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Bandhs and snoopy planes on the way to Kathmandu

Day 11 – Nepal 2008

We had decided on day 1 in Pokhara that our return journey to Kathmandu would be by plane. This was partly a wussy move prompted by the nasty 13 hour bus journey on the way there, but also partly a strategic move because we had then discovered how lucky we were to have escaped Kathmandu at all that day. It turned out


that the population had called one of it’s infamous Bandhs the day after we had (eventually) left to prompt the police into action with regards to the murders which had caused the road block. The whole of Kathmandu shut down, the population on strike, and nothing was moving anywhere, never mind all the way to Pokhara.

Talking to others who were in Kathmandu at the time it sounded pretty scary at some points. Some shops attempted to keep trading, opening their shutters slightly to let people in, but protestors would notice and start stoning the shop, demanding the owner shut down for the day. The government tried to keep essential services running for tourists, such as buses to the airport, and generally this is allowed as even the hardcore protestors know the country depends on tourism to survive, but Marco and Gille had seen some tourist buses come back from the airport with smashed windows and bashed-in side panels. Apparently there were some activists getting a little carried away.

When we heard about this we decided not to rely on the bus to get back into the city and booked ourselves on a flight. The thinking was that even if the strike was still on or the road was still blocked due to the murder investigation we’d at least get through to the airport and could stay there that night to wait for our flight out to Thailand in the morning. So, we stumped up the extra bucks and this morning headed off to the tiny little airport outside of Pokhara to catch our tiny little plane. Pokhara airport has got to be one of the most scenic transport hubs in the world – the cafe is on the roof looking out over the Annapurna mountain range – but even this didn’t quite distract from the fact that our extra money didn’t seem to buy any extra element of reliability. We were due to fly at 9am, getting to Kathmandu about 25 minutes later (yep, that’s one short flight), but on arrival we were told we were delayed until 11am. This is despite the fact that we were the first flight to Kathmandu that morning…

So, we waited. And waited. Flights came and went, 11am came and went and by midday we were still sitting in the airport, with noone but those on our flight still around, the last scheduled flight until later in the day having left at about 11.30. The airport staff had done a runner and we could find noone at all to ask what the hell was going on barring the poor little guy on the snack stand who seemed to have even less idea than us about the state of play. It’s a funny way to run an airport. We could quite easily have gone anywhere we liked, there was literally noone around at all. Finally, around 12.30 someone came in to tell us that there had been a ‘slight’ balls-up and there basically wasn’t a plane for us. Where this mythical plane had gone he couldn’t say, but they were trying to rustle one up as we spoke. Given than I’d seen two flights cancelled with very little reason or apology that morning I wasn’t too hopefull that we would get airborne any time soon. Also, I wasn’t sure I really wanted to fly on something they had just ‘rustled up’ given that even the regular aircraft looked like they had a lot in common, age-wise, with the decrepit bikes we had hired the previous day.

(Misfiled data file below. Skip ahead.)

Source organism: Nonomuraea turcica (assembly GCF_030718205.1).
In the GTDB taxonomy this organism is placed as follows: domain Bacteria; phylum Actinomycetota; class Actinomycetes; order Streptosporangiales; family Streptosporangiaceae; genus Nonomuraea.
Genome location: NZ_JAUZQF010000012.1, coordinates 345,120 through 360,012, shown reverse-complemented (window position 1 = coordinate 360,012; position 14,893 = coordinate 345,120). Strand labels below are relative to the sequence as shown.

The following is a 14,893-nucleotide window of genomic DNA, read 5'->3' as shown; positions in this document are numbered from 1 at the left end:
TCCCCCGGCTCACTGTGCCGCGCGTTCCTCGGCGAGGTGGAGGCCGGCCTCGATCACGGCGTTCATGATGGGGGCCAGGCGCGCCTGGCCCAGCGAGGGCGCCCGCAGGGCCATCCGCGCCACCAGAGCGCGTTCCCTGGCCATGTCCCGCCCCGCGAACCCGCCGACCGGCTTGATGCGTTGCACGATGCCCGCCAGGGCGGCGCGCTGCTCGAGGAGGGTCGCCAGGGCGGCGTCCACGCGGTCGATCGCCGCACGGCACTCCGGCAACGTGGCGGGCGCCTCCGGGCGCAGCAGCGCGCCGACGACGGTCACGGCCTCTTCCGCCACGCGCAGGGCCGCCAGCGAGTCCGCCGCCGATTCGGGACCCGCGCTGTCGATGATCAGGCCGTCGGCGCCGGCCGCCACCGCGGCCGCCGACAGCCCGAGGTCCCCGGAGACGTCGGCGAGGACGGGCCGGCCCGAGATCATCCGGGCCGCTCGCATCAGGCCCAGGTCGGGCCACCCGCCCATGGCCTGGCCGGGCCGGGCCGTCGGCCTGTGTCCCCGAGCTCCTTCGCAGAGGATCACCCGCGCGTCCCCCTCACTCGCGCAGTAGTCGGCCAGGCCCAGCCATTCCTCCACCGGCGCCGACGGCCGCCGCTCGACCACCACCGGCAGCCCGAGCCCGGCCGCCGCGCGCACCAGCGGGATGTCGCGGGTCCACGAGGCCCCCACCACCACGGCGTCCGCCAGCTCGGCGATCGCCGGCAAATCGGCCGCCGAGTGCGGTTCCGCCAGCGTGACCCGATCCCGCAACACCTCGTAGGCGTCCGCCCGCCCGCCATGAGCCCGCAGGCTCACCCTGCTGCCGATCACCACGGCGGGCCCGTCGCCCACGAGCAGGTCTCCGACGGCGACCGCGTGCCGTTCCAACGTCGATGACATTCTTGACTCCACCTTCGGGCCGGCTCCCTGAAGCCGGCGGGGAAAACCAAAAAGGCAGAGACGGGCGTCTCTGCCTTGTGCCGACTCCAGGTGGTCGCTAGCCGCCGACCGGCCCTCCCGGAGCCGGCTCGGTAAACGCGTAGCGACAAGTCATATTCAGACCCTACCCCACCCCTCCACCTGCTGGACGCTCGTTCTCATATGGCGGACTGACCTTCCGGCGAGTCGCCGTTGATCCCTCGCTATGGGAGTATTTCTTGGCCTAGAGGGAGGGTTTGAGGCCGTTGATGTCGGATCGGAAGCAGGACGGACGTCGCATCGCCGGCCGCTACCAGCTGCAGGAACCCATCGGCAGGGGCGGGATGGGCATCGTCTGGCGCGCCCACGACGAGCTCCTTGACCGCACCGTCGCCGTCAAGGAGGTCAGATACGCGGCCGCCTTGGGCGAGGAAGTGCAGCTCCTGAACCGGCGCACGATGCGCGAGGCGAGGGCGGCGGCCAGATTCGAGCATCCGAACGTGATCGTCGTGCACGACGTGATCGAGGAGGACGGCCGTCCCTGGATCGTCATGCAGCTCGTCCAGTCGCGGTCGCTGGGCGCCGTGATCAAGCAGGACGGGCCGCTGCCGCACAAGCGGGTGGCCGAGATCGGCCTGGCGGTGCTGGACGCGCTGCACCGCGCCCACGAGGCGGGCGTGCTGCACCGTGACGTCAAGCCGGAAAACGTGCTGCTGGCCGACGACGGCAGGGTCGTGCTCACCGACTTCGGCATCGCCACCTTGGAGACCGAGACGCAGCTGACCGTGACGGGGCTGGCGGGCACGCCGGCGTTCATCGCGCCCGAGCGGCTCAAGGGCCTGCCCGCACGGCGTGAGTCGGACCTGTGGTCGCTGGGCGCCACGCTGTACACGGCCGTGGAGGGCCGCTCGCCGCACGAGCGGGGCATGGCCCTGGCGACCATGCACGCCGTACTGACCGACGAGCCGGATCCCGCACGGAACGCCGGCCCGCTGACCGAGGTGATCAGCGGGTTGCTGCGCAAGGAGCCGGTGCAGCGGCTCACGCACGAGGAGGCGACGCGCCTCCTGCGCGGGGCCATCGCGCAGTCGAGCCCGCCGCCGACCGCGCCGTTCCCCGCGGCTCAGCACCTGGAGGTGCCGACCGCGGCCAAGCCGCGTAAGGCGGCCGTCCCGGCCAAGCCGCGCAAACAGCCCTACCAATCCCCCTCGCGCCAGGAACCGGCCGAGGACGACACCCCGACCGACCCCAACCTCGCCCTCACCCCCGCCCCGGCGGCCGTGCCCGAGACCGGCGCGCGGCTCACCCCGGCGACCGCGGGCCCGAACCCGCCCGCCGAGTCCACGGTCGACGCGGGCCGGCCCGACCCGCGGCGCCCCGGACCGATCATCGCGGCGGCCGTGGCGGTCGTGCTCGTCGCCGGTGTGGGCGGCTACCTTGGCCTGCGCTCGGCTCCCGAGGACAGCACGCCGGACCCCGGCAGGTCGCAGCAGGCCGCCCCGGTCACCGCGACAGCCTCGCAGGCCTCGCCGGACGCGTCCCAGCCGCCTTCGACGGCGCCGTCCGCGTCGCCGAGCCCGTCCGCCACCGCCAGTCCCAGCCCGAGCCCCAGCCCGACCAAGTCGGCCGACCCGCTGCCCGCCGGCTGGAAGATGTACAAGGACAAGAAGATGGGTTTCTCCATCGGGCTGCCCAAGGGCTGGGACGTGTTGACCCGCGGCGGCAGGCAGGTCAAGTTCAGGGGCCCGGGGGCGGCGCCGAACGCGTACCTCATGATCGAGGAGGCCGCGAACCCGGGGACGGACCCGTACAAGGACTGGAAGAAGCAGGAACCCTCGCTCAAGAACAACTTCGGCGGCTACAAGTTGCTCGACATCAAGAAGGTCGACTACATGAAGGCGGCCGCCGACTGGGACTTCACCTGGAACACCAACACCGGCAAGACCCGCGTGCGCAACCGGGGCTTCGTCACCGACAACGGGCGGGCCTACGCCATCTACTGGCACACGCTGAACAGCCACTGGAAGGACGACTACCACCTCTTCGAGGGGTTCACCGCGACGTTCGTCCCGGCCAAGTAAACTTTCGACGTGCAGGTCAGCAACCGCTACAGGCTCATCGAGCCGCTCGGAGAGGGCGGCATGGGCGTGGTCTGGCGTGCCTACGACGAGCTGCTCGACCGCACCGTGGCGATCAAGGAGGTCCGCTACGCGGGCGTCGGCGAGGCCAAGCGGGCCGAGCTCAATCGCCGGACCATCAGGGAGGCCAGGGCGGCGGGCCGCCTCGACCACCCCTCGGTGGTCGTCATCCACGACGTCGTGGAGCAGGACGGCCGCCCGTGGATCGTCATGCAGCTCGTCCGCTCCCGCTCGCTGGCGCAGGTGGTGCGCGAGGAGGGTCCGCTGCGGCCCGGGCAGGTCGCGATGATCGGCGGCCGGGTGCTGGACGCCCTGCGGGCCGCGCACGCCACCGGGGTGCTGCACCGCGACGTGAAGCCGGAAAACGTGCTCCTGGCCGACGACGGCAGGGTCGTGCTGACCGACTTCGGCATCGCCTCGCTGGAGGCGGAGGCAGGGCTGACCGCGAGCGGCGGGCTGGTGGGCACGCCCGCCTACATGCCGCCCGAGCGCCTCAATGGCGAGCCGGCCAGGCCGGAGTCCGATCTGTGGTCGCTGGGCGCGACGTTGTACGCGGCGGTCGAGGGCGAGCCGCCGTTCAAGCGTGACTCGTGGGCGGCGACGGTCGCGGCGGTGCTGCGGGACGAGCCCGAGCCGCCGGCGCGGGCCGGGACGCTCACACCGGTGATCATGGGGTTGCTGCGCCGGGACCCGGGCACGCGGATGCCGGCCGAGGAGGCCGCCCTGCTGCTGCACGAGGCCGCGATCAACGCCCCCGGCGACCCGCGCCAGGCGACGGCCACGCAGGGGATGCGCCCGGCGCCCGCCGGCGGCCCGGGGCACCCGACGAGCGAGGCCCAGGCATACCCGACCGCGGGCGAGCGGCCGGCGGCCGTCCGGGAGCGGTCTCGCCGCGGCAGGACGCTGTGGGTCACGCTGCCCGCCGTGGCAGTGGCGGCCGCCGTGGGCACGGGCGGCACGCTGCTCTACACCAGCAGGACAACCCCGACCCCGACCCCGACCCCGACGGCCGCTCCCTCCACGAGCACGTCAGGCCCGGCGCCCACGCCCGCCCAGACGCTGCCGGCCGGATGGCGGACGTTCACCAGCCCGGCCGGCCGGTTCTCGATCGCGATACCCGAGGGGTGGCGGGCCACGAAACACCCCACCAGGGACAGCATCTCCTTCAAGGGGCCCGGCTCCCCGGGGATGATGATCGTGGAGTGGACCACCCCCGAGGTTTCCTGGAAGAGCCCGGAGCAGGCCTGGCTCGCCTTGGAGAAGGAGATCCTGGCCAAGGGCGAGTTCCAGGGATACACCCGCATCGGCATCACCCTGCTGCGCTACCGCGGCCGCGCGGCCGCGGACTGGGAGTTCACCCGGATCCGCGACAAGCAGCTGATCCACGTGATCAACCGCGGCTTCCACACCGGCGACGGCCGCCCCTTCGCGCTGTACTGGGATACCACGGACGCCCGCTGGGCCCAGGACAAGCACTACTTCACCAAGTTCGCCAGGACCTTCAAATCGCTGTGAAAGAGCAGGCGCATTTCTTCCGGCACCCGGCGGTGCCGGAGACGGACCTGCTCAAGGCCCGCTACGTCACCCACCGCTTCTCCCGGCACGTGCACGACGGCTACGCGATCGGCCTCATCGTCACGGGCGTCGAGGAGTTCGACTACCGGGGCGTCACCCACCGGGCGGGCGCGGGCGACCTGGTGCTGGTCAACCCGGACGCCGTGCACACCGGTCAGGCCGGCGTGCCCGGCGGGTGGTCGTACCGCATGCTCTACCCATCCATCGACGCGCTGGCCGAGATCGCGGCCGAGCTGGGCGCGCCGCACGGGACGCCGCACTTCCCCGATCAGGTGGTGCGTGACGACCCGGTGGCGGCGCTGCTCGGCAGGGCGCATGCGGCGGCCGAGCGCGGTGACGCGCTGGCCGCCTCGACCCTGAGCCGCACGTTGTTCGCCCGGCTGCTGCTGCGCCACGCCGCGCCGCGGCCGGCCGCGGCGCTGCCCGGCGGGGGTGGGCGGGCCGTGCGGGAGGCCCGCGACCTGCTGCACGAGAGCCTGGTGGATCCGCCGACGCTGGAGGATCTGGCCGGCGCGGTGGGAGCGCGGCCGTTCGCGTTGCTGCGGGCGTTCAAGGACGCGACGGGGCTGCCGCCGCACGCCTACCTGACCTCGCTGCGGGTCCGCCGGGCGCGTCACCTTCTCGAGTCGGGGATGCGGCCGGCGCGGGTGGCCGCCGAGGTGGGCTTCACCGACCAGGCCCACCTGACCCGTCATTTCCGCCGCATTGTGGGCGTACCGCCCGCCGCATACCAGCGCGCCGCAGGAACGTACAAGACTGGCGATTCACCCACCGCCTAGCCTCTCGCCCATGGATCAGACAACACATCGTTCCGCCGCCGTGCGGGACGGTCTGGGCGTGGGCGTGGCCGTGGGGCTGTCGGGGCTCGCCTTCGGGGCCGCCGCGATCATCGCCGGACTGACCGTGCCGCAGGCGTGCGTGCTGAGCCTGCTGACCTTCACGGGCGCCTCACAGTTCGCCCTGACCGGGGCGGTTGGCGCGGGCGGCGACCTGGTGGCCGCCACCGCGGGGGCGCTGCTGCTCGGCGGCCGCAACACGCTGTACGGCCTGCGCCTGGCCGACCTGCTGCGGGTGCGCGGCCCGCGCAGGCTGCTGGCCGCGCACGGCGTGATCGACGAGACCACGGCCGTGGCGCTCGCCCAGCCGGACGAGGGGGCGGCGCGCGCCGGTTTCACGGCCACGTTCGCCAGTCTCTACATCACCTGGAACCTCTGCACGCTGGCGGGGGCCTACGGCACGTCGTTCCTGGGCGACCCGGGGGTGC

Against all the odds though they pulled a plane out of the bag for us and we were airborne by a bit after 1pm. Our recently discovered flying machine was of the same sort as most of the others that day, a funny looking little twin-propeller 20 seater which you could probably lie down about 3 people in the aisle as long as they bent their legs a bit. I had called them snoopy planes from first sight because they had big long noses with a large black spot on the end.

Anyway, the rest of the day was pretty un-eventful. We got back to Kathmandu and everything was up and running again. We made it back to Hotel Potala after a bit of a rugby scrum at the airport taxi rank in which we went from a 500 rupee ‘fixed price’ to a pretty flexible 200 rupee fare. The Potala guys were as friendly as ever and our room had a bathroom this time, although you pretty much had to stand in the toilet to have a shower. I was loving it though – the place was basic but clean, and hell, it was under a fiver for a night’s sleep and your own dunnie. Awesome.

Marco had headed off Thailand-wards a couple of days before but we discovered Gille still frequenting the Potala restaurant. We met up for dinner that evening and had a few drinks, but I’d managed to pick up a nasty wee cold and couldn’t quite keep up with Cat’s large-vodka pace. I toughed it out to after midnight because Cat was having fun, but much to her dismay I called for bed at about 12.30 and Gille seemed pretty happy to call it a day.

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